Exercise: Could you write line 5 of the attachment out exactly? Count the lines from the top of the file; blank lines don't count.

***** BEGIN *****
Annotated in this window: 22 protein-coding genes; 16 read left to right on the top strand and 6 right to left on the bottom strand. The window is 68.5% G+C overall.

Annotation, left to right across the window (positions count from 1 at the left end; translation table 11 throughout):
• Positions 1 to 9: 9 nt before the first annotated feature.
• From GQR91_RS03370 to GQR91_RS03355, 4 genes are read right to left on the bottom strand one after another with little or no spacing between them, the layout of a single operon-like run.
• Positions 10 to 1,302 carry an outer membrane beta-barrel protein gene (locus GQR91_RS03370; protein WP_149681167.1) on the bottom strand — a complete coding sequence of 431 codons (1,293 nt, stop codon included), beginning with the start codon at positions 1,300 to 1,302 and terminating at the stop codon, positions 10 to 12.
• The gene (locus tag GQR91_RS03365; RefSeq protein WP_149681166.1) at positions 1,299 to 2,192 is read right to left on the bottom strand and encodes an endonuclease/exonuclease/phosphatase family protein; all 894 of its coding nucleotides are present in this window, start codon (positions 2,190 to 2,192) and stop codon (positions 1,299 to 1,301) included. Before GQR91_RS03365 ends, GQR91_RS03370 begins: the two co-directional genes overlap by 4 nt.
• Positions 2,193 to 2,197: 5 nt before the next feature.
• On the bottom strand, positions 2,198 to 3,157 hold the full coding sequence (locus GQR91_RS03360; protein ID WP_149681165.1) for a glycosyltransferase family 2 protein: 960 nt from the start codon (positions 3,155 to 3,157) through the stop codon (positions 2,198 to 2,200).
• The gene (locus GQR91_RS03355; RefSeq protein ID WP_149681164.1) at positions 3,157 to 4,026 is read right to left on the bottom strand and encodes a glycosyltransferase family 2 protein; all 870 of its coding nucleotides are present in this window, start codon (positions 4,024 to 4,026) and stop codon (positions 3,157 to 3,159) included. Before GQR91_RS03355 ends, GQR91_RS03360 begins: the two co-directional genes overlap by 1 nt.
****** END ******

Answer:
• Positions 10 to 1,302 carry an outer membrane beta-barrel protein gene (locus GQR91_RS03370; protein WP_149681167.1) on the bottom strand — a complete coding sequence of 431 codons (1,293 nt, stop codon included), beginning with the start codon at positions 1,300 to 1,302 and terminating at the stop codon, positions 10 to 12.